All good things come to an end. In my case this turned out to be the relatively cushy storage solution i had for all of my old Spectrum gear. Still, silver linings and all that: One of the big advantages of having to get your Spectrum stuff out of storage is having the opportunity to sniff the cardboard (ahem) and give it all a once over.
In theory buying a new Spectrum in 1989 – when the advanced Amiga and Atari ST were already on the market with their fancy 16-bit games – was a colossal error. In practice however, i think it was a stroke of genius. Though my Speccy was only in active use until around 1992, I still ended up filling two huge plastic crates with tapes – and most of those would have been tightly packed miniature jewel cases to boot. Though the Spectrum would still receive premium £9.99 releases for the next couple of years (including a great port of the NES Teenage Mutant Hero Turtles and an impressive but sluggish port of Final Fight), by this point the vast bulk of its library was available for next to nothing – either as official budget releases, hastily discounted premium titles, magazine-mounted cover tapes or – very rarely – as titles copied illicitly from friends.
Not only did I end up with a huge library, then, but it was one that represented the entire span of the machine. Yes, I spent plenty of time playing Turtles, Target Renegade and the port of WWF Wrestle Mania, but I also spent some time playing more aged titles like Cyclone and Scuba Dive (cover tapes), Back 2 Skool ( naughty copy) and Ghostbusters (budget release under the “Ricochet” label.) In fact, in the pantheon of great Spectrum games, I think there was only really one key omission. It just so happens that, unfortunately, many consider him to be the mascot of the entire system.
If you read anything about the Zx Spectrum today, it seems impossible to avoid the influence of Horace. Originating from the early months of the Spectrum’s life, Horace was the brainchild of Beam software founder Alfred Milgrom and programmer William Tang. From a rough design etched into graph paper he was to go on to be the star of a hugely successful trilogy of arcade-inspired games that were to be published by Spectrum creators Sinclair Research themselves and eventually bundled in with computer. A vaguely person-shaped blob with eye holes, legs and a pony tail, Horace’s bizarre appearance hasn’t stopped him from winning an army of fans, who are in no doubt that he was the unofficial mascot of the system.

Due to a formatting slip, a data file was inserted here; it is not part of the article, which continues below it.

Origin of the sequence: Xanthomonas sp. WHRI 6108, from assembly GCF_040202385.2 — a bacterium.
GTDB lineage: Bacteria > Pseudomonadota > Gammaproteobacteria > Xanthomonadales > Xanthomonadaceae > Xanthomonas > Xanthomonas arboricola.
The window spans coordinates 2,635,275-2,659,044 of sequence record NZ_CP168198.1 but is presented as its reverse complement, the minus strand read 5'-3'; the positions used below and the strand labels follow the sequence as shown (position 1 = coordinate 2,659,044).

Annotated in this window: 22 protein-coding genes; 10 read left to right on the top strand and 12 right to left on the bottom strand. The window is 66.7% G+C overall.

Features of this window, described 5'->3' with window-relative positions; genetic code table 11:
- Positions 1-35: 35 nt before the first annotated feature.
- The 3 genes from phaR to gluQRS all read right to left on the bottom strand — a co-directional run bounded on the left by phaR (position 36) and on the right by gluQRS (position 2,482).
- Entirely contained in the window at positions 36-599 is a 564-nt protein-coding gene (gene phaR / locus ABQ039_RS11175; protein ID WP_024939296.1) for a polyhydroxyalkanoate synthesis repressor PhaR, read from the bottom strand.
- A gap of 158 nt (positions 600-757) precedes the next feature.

To me this has always seems a touch strange. Due to the vagaries of distribution in the age of the micro computer, it wasn’t massively uncommon for me to simply not be able to find a game (the incredibly well-received Myth remained a consistent bone of contention.) Nonetheless, despite reading a lot of games magazines at the time, I don’t recall having any real awareness of Horace. I think i probably would have known the name Horace Goes Skiing, but i’m not 100% sure i would have been able to identify the character in a lineup at the time. This has always struck me as a little odd, given how he was supposed to be an all-but-official mascot. Was the error one of my perception? I thought i’d investigate the reception at the time and try to find out.
Horace Gets Hungry
Horace made his first appearance in 1982, the Spectrum’s very first year on the market. At that time, the whole software retail environment was in its infancy and commercial software (where it existed) came from people who were effectively creating programming techniques as they went along. At the time there were two Spectrum variants on the market: the 48k model (that became the defacto standard until around 1987,) and a restrictive 16k model that gave programmers little room to wriggle. No wonder, then, that many of the games that became commercially available in these early months ended up either as direct clones of Pacman or were games with a title that contained ‘Space’ followed by a noun that generally wasn’t too dissimilar to ‘invaders’. It was, presumably, much easier to learn the ropes if you had a sound template to work from.